March for Science Toronto was a satellite march of the larger March for Science movement. I co-developed our website with Valkyrie Savage, and also served as the primary media contact. The march itself was quite successful, with over 4000 in attendance, great local media coverage, and surprisingly smooth execution on march day.
2016 - 2017
Locatrix is an Android app for tracking your location and sharing it with friends, family, and co-workers. Unlike other location-tracking tools, Locatrix preserves your privacy by only revealing city-level location every 24 hours, and by never sending raw location data off the device. The app sends location updates to our web service (node.js, hapijs, PostgreSQL). This service also provides a web interface, through which users can embed iframe or image widgets showing their city-level location and/or timezone. To avoid sending location off-device, we run nearest-neighbor lookups against a quadtree index bundled with the app.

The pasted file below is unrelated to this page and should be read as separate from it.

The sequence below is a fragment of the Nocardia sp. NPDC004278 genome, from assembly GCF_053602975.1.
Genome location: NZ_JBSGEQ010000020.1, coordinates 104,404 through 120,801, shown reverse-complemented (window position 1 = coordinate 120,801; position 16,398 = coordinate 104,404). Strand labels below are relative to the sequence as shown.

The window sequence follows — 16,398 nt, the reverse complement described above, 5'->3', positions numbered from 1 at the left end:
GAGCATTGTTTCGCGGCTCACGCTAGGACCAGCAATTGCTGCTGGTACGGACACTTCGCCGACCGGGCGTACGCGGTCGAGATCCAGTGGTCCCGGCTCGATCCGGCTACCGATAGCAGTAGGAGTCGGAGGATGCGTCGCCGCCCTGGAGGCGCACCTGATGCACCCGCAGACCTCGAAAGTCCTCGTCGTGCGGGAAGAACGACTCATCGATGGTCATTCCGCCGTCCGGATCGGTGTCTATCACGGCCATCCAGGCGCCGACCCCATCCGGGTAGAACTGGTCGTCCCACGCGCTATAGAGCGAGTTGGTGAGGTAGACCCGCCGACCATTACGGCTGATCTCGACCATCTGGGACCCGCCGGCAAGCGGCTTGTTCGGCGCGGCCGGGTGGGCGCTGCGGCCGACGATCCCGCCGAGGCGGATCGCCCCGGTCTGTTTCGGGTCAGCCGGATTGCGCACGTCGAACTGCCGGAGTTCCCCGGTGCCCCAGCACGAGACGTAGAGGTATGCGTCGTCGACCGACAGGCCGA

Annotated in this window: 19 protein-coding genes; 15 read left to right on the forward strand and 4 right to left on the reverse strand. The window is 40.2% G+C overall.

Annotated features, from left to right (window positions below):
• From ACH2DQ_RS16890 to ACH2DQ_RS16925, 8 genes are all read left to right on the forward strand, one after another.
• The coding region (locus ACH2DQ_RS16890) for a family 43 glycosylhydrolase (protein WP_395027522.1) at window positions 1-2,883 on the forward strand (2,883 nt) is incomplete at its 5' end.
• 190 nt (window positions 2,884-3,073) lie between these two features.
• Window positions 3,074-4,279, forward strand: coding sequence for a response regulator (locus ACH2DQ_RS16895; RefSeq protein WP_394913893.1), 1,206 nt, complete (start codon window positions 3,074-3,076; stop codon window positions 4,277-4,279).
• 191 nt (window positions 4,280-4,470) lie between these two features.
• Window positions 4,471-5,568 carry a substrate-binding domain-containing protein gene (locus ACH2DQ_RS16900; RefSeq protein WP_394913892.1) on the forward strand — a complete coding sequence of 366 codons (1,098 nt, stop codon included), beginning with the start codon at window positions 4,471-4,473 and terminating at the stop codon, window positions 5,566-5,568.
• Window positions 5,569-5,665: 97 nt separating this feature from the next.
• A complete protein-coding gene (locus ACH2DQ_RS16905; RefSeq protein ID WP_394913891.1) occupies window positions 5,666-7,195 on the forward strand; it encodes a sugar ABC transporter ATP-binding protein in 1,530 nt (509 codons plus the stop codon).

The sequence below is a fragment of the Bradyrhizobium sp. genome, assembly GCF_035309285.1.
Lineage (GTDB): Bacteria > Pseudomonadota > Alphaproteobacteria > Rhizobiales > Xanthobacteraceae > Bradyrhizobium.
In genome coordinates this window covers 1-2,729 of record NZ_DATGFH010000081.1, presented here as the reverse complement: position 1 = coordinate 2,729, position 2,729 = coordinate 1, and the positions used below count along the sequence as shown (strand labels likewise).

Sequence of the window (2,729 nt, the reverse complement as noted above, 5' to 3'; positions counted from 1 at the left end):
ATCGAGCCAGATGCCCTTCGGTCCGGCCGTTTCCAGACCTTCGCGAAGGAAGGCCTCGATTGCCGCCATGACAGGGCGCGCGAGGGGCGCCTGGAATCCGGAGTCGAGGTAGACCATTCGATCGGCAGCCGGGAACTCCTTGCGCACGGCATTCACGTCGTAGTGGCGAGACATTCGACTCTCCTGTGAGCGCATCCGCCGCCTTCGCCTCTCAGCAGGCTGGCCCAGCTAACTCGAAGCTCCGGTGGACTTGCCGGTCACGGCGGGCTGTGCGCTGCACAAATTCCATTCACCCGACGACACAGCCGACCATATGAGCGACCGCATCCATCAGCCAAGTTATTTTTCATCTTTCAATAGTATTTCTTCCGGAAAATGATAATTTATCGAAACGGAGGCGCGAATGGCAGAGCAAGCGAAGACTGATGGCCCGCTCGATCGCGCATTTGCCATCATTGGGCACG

Doc Savage: Woman of Bronze is an Oakland-based puzzle hunt game tied to the city's unique history and architecture. It features letter locks hidden around the city, each unlocked by a four-letter word that the players must deduce from clues, riddles, and puzzles. I designed the game structure, puzzles, and narrative, and then organized and ran the game for 15 players as part of Valkyrie's graduation party.
Toroid is an interactive worldwide map of Tor nodes. It uses d3 and Leaflet for visualization, plus a simple cron job to retrieve an index of Tor nodes from the Onionoo API.